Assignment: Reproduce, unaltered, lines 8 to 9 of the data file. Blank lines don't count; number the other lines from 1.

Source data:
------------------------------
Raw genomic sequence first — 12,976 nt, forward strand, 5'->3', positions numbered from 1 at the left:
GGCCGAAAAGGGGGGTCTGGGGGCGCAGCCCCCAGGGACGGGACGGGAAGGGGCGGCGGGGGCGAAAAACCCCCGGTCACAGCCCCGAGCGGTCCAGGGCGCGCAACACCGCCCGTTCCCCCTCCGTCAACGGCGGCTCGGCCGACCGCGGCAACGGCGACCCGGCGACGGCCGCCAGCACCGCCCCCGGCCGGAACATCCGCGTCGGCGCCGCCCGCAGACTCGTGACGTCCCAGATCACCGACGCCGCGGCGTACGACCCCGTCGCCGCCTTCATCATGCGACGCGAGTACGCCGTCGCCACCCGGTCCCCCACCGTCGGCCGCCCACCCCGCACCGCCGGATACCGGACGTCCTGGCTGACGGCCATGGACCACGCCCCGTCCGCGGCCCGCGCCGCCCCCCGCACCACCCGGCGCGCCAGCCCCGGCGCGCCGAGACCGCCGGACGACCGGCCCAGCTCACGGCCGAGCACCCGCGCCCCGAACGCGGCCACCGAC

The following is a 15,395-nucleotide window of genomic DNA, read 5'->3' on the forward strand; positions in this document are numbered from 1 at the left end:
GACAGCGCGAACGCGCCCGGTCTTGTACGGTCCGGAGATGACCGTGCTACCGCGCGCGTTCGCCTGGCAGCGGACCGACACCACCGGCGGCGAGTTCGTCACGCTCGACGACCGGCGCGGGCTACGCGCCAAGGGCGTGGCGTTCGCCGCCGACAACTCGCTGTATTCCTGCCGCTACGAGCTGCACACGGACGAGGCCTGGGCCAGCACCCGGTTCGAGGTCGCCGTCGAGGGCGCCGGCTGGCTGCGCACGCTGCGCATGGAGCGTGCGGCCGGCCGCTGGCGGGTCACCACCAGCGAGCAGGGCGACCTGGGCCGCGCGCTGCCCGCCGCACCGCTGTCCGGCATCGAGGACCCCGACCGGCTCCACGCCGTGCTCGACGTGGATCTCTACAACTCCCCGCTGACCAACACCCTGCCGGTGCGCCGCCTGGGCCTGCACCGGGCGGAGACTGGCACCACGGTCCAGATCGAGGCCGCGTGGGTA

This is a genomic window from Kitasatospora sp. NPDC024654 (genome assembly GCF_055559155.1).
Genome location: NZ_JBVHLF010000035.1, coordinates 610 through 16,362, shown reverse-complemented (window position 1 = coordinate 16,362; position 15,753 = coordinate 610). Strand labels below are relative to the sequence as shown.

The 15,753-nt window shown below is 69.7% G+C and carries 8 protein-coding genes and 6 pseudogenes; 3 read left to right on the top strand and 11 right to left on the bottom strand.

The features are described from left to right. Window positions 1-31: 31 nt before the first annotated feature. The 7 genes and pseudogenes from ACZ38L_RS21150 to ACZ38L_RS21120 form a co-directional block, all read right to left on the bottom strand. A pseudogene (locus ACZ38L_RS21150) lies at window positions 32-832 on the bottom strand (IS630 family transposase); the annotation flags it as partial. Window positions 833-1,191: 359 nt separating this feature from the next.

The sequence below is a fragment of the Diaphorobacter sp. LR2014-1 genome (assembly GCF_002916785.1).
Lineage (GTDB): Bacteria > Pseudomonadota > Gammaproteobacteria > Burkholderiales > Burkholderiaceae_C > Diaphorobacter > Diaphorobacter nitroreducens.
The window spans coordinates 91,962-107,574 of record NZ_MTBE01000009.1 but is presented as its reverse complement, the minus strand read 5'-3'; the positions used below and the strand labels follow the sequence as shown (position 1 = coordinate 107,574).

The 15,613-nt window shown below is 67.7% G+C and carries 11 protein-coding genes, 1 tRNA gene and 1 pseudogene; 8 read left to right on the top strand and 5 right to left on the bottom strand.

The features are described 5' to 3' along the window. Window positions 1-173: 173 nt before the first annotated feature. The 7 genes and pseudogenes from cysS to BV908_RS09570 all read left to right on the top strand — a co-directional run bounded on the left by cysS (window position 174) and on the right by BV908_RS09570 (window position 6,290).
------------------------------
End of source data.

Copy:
The features are described from left to right. Window positions 1-31: 31 nt before the first annotated feature. The 7 genes and pseudogenes from ACZ38L_RS21150 to ACZ38L_RS21120 form a co-directional block, all read right to left on the bottom strand. A pseudogene (locus ACZ38L_RS21150) lies at window positions 32-832 on the bottom strand (IS630 family transposase); the annotation flags it as partial. Window positions 833-1,191: 359 nt separating this feature from the next.

The sequence below is a fragment of the Diaphorobacter sp. LR2014-1 genome (assembly GCF_002916785.1).